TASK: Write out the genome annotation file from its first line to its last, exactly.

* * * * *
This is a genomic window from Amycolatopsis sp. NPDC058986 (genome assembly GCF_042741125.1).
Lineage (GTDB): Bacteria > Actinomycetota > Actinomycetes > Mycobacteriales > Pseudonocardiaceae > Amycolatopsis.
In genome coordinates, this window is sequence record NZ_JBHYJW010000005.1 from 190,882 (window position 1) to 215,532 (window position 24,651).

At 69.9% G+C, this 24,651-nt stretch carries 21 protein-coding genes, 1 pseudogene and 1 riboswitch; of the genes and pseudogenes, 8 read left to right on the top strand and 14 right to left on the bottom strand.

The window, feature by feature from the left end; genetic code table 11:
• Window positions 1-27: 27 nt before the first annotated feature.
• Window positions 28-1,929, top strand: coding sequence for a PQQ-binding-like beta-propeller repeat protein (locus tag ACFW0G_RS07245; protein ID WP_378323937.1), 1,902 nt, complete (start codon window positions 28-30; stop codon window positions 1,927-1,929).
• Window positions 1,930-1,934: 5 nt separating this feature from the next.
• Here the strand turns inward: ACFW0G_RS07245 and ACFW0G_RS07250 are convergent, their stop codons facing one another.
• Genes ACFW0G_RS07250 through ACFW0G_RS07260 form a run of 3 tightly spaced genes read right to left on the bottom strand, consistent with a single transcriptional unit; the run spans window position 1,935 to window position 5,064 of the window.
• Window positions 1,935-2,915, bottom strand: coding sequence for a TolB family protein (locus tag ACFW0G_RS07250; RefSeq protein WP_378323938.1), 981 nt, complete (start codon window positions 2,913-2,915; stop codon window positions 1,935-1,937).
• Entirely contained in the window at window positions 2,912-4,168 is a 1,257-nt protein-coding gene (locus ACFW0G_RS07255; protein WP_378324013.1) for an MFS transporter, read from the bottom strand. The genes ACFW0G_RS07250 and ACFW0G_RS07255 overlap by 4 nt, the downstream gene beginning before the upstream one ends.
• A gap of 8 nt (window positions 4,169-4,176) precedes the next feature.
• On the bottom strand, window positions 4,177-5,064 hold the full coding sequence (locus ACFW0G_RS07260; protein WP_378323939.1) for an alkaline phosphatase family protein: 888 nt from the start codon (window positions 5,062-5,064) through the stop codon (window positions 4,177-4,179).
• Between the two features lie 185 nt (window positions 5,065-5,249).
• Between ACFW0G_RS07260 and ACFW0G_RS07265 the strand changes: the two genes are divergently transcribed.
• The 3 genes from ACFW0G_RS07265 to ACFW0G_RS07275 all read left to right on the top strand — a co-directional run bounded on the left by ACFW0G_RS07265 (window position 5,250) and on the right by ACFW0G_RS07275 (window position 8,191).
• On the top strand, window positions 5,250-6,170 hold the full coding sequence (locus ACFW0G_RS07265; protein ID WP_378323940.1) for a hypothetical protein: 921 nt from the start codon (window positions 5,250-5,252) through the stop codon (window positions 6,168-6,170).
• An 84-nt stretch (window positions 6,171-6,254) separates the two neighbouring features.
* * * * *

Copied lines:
This is a genomic window from Amycolatopsis sp. NPDC058986 (genome assembly GCF_042741125.1).
Lineage (GTDB): Bacteria > Actinomycetota > Actinomycetes > Mycobacteriales > Pseudonocardiaceae > Amycolatopsis.
In genome coordinates, this window is sequence record NZ_JBHYJW010000005.1 from 190,882 (window position 1) to 215,532 (window position 24,651).

At 69.9% G+C, this 24,651-nt stretch carries 21 protein-coding genes, 1 pseudogene and 1 riboswitch; of the genes and pseudogenes, 8 read left to right on the top strand and 14 right to left on the bottom strand.

The window, feature by feature from the left end; genetic code table 11:
• Window positions 1-27: 27 nt before the first annotated feature.
• Window positions 28-1,929, top strand: coding sequence for a PQQ-binding-like beta-propeller repeat protein (locus tag ACFW0G_RS07245; protein ID WP_378323937.1), 1,902 nt, complete (start codon window positions 28-30; stop codon window positions 1,927-1,929).
• Window positions 1,930-1,934: 5 nt separating this feature from the next.
• Here the strand turns inward: ACFW0G_RS07245 and ACFW0G_RS07250 are convergent, their stop codons facing one another.
• Genes ACFW0G_RS07250 through ACFW0G_RS07260 form a run of 3 tightly spaced genes read right to left on the bottom strand, consistent with a single transcriptional unit; the run spans window position 1,935 to window position 5,064 of the window.
• Window positions 1,935-2,915, bottom strand: coding sequence for a TolB family protein (locus tag ACFW0G_RS07250; RefSeq protein WP_378323938.1), 981 nt, complete (start codon window positions 2,913-2,915; stop codon window positions 1,935-1,937).
• Entirely contained in the window at window positions 2,912-4,168 is a 1,257-nt protein-coding gene (locus ACFW0G_RS07255; protein WP_378324013.1) for an MFS transporter, read from the bottom strand. The genes ACFW0G_RS07250 and ACFW0G_RS07255 overlap by 4 nt, the downstream gene beginning before the upstream one ends.
• A gap of 8 nt (window positions 4,169-4,176) precedes the next feature.
• On the bottom strand, window positions 4,177-5,064 hold the full coding sequence (locus ACFW0G_RS07260; protein WP_378323939.1) for an alkaline phosphatase family protein: 888 nt from the start codon (window positions 5,062-5,064) through the stop codon (window positions 4,177-4,179).
• Between the two features lie 185 nt (window positions 5,065-5,249).
• Between ACFW0G_RS07260 and ACFW0G_RS07265 the strand changes: the two genes are divergently transcribed.
• The 3 genes from ACFW0G_RS07265 to ACFW0G_RS07275 all read left to right on the top strand — a co-directional run bounded on the left by ACFW0G_RS07265 (window position 5,250) and on the right by ACFW0G_RS07275 (window position 8,191).
• On the top strand, window positions 5,250-6,170 hold the full coding sequence (locus ACFW0G_RS07265; protein ID WP_378323940.1) for a hypothetical protein: 921 nt from the start codon (window positions 5,250-5,252) through the stop codon (window positions 6,168-6,170).
• An 84-nt stretch (window positions 6,171-6,254) separates the two neighbouring features.